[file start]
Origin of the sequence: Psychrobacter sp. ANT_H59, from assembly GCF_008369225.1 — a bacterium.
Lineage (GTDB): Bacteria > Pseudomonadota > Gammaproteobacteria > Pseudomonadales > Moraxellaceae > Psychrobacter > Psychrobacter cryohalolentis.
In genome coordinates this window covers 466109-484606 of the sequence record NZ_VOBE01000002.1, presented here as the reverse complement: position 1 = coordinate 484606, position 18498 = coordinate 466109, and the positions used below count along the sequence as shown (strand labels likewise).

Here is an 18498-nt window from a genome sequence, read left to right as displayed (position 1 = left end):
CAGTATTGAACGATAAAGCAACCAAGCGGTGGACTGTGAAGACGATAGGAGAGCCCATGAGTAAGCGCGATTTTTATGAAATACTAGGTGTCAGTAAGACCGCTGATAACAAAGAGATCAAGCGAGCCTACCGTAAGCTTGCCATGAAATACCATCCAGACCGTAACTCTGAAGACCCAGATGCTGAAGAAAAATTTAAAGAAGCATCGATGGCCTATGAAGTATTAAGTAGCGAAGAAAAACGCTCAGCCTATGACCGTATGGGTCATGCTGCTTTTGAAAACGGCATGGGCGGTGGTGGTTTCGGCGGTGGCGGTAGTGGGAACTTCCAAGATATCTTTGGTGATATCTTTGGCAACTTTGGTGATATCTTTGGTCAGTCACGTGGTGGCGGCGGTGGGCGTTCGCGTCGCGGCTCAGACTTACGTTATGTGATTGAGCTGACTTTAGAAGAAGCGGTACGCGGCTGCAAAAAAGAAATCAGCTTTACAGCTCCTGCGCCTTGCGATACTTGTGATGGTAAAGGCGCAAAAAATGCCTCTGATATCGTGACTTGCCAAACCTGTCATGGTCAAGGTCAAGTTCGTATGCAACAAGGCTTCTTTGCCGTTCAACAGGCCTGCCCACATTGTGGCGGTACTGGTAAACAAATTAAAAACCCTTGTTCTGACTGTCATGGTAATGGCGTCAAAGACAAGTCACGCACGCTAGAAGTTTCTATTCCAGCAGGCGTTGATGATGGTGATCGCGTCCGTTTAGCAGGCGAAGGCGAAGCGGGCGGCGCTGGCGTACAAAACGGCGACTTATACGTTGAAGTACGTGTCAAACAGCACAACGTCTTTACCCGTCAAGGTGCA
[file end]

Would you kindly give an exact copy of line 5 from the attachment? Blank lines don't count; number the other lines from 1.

CAGTATTGAACGATAAAGCAACCAAGCGGTGGACTGTGAAGACGATAGGAGAGCCCATGAGTAAGCGCGATTTTTATGAAATACTAGGTGTCAGTAAGACCGCTGATAACAAAGAGATCAAGCGAGCCTACCGTAAGCTTGCCATGAAATACCATCCAGACCGTAACTCTGAAGACCCAGATGCTGAAGAAAAATTTAAAGAAGCATCGATGGCCTATGAAGTATTAAGTAGCGAAGAAAAACGCTCAGCCTATGACCGTATGGGTCATGCTGCTTTTGAAAACGGCATGGGCGGTGGTGGTTTCGGCGGTGGCGGTAGTGGGAACTTCCAAGATATCTTTGGTGATATCTTTGGCAACTTTGGTGATATCTTTGGTCAGTCACGTGGTGGCGGCGGTGGGCGTTCGCGTCGCGGCTCAGACTTACGTTATGTGATTGAGCTGACTTTAGAAGAAGCGGTACGCGGCTGCAAAAAAGAAATCAGCTTTACAGCTCCTGCGCCTTGCGATACTTGTGATGGTAAAGGCGCAAAAAATGCCTCTGATATCGTGACTTGCCAAACCTGTCATGGTCAAGGTCAAGTTCGTATGCAACAAGGCTTCTTTGCCGTTCAACAGGCCTGCCCACATTGTGGCGGTACTGGTAAACAAATTAAAAACCCTTGTTCTGACTGTCATGGTAATGGCGTCAAAGACAAGTCACGCACGCTAGAAGTTTCTATTCCAGCAGGCGTTGATGATGGTGATCGCGTCCGTTTAGCAGGCGAAGGCGAAGCGGGCGGCGCTGGCGTACAAAACGGCGACTTATACGTTGAAGTACGTGTCAAACAGCACAACGTCTTTACCCGTCAAGGTGCA